It turns out there is a very effective solution to cleaning and lubing a bicycle chain which involves a clean rag, a cleaner/solvent called White Lightning Clean Streak and a medium-weight drip chain lube called Park C-1. Who comes up with these names for products. Genius. I wonder if this stuff is made from moonshine

Keep in mind, I ride in dry conditions. For this bike restore, I may not ride this bike at all except to make sure that everything is working properly. Here is some food for thought: Working on this bike has encouraged me to take better care of my own bike, a Trek 1100 from the early 90s. Yea, I’m vintage.

Schwinn, Part 2

My last post described my reasons for the restore of this old bike. The family connection, passing on an heirloom to the next generation and the sheer joy of seeing something brought back to life were just some of my reasons for resurrecting this old Schwinn. I have an ulterior motive. Gaining expertise in a field and sharing this expertise with others is just as important to me.

Practice Makes Progress

There was something that drew me to this bike, I think. Perhaps it was the story or the nostalgic look of an old Schwinn. Maybe it was the dangerous looking child seat on the back, in which my brother-in-law remembers riding, Maybe it was the battery powered light attached to the front handlebars. I’m not sure. It was probably some magical combination of all of those.  After those obvious attributes began to fade, I understood that this would be a journey that I could take some time to share with you.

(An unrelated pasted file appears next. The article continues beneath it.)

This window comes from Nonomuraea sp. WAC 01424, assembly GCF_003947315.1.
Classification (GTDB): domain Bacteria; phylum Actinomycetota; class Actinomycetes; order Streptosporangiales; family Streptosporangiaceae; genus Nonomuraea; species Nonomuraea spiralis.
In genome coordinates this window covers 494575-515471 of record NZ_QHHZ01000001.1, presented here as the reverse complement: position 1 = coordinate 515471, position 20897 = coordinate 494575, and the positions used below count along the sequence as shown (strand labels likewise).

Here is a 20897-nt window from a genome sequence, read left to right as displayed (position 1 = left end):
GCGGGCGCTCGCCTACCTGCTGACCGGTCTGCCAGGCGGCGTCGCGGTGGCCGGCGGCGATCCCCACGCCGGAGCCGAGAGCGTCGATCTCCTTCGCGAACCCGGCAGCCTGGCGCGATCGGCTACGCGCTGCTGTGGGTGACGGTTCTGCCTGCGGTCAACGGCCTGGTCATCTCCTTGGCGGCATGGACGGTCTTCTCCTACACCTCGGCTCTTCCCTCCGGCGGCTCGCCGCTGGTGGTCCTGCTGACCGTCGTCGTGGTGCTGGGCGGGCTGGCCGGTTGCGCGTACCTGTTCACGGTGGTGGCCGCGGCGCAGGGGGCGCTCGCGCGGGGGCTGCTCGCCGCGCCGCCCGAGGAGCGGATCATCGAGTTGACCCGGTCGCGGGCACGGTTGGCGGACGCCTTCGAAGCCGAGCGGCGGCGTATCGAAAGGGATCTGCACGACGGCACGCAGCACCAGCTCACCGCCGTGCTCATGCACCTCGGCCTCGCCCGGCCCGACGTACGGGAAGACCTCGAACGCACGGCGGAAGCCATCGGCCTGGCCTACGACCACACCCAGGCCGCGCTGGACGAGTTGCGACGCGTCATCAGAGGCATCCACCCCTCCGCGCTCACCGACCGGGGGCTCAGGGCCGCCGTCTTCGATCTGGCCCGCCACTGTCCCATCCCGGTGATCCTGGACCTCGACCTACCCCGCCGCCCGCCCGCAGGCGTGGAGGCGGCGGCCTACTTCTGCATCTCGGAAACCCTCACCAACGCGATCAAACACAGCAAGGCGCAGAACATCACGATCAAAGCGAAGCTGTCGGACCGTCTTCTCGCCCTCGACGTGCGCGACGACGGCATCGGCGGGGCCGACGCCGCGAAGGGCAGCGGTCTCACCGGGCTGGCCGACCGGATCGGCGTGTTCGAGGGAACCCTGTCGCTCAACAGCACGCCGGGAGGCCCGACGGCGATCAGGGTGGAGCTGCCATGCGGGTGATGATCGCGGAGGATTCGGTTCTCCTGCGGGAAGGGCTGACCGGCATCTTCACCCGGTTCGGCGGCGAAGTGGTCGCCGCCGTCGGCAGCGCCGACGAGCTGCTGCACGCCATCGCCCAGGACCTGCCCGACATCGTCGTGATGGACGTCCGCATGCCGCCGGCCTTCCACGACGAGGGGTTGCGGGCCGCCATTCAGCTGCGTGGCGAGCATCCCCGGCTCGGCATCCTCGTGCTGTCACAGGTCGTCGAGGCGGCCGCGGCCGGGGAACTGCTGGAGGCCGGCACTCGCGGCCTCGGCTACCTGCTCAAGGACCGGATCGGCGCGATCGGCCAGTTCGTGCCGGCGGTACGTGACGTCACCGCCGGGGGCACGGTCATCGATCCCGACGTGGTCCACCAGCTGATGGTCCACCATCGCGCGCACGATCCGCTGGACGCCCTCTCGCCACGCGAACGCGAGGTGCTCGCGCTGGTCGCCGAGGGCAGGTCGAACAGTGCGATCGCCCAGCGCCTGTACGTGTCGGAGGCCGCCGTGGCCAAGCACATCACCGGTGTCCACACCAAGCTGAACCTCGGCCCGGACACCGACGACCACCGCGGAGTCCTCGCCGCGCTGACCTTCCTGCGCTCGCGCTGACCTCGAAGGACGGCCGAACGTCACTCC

Suffice to say that the bike is a dirty mess after sitting in a garage for what I can only imagine as a long time, but it spoke out beneath the layers of dirt and dust, the scratches and dings and found me and my willingness to restore it to greatness. My plan is to diverge from the story of my travels, for which there is still so much to post. Instead, I’m going to try and share the story of bringing this bike back to life.

The Bike Objective

front fender before
The front fender before cleaning.

My objective is to use traditional restoration techniques, where possible. First, cleaning with as many natural cleaners as is possible. Using elbow-grease and patience is preferred as solvents may damage the finish. I want to minimize the impact to the environment, too, I suppose.

Here, on the front fender, I am using a baking soda/water mixture to gently erase the paint and scuff marks from the original paint. Of course, I don’t want to be too abrasive to the original paint and the nostalgia. The technique is somewhat painstaking. It is like scrubbing a gym with a toothbrush. While it does have its rewards, I’m finding that i am just slightly disappointed with the outcome.  There are still paint chips and scratches which detract from the overall look and feel of the bike.